The Balkans and the rest of Eastern Europe would have been more integrated and competitive if Yugoslavian political elites, which surrendered to ethnic tensions and nationalist fervor after Josip Broz Tito's death, had been able to develop a mode of politics that was inclusive and protective of the country's citizens. Instead, the region continues to struggle with restructuring and problems inherited from Yugoslavia. It is clear that peace can only come to the Balkans and the rest of Eastern Europe with a mindset that is genuinely pluralistic, inclusive and welcoming to all voices.
The Balkans and the rest of Eastern Europe have been disproportionally affected by global instability and uncertainty. Although the region's problems are often blamed on political tensions and historical hostilities, external factors play a major role. In fact, a number of major conflicts that the region experienced in recent decades can be seen as having been exported by the great powers. According to the Robert Schuman Foundation, almost 10 percent of the 100 million casualties of the two world wars were from the Balkans.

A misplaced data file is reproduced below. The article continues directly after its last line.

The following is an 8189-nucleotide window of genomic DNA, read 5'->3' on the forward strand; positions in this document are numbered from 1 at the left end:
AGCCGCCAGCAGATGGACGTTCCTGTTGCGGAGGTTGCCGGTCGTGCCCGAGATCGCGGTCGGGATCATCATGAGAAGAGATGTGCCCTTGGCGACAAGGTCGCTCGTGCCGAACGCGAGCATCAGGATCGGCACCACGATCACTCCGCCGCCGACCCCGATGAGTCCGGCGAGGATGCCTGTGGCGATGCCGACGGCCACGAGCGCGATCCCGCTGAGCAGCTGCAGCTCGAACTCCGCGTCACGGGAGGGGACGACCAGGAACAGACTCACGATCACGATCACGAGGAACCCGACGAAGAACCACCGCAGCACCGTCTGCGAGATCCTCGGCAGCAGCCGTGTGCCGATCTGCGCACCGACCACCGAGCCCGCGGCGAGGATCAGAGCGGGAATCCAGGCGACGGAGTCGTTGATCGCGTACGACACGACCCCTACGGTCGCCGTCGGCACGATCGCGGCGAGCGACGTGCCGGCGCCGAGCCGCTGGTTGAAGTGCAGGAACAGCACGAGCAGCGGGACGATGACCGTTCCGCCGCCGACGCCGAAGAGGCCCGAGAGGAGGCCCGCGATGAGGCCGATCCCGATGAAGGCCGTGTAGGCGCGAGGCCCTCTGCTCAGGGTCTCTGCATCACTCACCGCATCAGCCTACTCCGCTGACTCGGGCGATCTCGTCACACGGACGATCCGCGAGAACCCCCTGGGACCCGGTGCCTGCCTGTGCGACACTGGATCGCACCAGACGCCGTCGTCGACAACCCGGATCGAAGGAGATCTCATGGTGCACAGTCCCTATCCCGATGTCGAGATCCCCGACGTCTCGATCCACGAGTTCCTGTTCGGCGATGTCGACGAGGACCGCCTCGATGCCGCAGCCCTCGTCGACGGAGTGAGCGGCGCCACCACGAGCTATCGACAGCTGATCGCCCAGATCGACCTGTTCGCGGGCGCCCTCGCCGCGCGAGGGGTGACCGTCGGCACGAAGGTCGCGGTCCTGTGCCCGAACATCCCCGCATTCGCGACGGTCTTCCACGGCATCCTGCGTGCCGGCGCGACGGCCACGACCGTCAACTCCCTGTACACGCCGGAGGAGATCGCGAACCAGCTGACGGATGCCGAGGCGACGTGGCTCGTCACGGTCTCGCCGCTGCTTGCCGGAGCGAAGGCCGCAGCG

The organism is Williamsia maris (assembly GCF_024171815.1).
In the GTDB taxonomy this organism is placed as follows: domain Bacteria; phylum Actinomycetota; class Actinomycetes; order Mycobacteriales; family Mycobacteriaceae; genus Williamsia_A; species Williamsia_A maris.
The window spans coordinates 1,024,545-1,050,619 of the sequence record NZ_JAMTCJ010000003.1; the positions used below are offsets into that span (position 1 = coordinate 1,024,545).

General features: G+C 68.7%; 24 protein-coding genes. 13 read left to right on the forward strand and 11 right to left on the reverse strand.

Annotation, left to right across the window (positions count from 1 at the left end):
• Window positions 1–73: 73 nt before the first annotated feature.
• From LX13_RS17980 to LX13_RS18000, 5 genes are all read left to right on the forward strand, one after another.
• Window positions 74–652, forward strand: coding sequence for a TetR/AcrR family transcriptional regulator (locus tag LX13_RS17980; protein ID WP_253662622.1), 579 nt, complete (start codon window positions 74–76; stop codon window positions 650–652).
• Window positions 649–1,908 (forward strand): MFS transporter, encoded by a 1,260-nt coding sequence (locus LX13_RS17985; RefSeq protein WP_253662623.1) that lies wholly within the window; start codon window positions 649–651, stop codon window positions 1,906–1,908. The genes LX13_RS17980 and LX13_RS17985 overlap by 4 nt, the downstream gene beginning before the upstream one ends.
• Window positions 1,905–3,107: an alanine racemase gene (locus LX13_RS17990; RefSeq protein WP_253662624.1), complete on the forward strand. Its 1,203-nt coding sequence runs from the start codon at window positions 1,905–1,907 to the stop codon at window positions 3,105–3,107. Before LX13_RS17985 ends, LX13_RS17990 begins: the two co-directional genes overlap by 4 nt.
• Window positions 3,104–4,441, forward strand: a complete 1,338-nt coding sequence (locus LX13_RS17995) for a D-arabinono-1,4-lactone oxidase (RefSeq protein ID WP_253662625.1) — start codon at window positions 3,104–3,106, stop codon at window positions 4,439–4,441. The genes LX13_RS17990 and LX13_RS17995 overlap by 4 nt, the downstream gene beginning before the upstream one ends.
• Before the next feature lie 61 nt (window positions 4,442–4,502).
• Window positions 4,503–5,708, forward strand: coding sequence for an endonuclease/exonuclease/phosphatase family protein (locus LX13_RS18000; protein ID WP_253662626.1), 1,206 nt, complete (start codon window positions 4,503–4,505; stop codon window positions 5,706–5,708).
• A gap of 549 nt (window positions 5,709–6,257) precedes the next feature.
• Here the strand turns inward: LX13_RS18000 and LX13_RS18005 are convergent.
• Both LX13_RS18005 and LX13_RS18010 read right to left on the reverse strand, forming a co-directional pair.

Today, the world faces significant challenges once again. Competition among the great powers has become so fierce that the future of smaller countries, which are home to several million people, can be sacrificed for no reason. Needless to say, countries in the Balkans and the rest of Eastern Europe are not immune to such threats. Ukraine, which was caught between Russia and the European Union, is a case in point. Meanwhile, Europe has been unable to prevent the rebirth of ultra-nationalism, as political parties like the Alternative for Germany (AfD) enjoy levels of popularity unprecedented since World War II. In recent years, Erdoğan has been vocally critical of the direction that the world was headed with his mantra that the world is bigger than five.
In the face of pressing problems, Balkan countries must develop a common understanding and create a mechanism necessary to resolve disputes. Otherwise, the region will remain a laboratory, a buffer zone, a backyard or a guinea pig for the great powers.
Problems in the Balkans and the rest of Eastern Europe have taken a heavy toll on the region's economy. According to the World Bank, only two Balkan countries – Greece and Romania – are among the world's top 50 economies. Meanwhile, robust economic growth remains elusive for countries in Southeastern Europe due to political tensions, failure to implement structural reforms and regional disputes. To make matters worse, investor confidence will further decline if such problems are not addressed soon.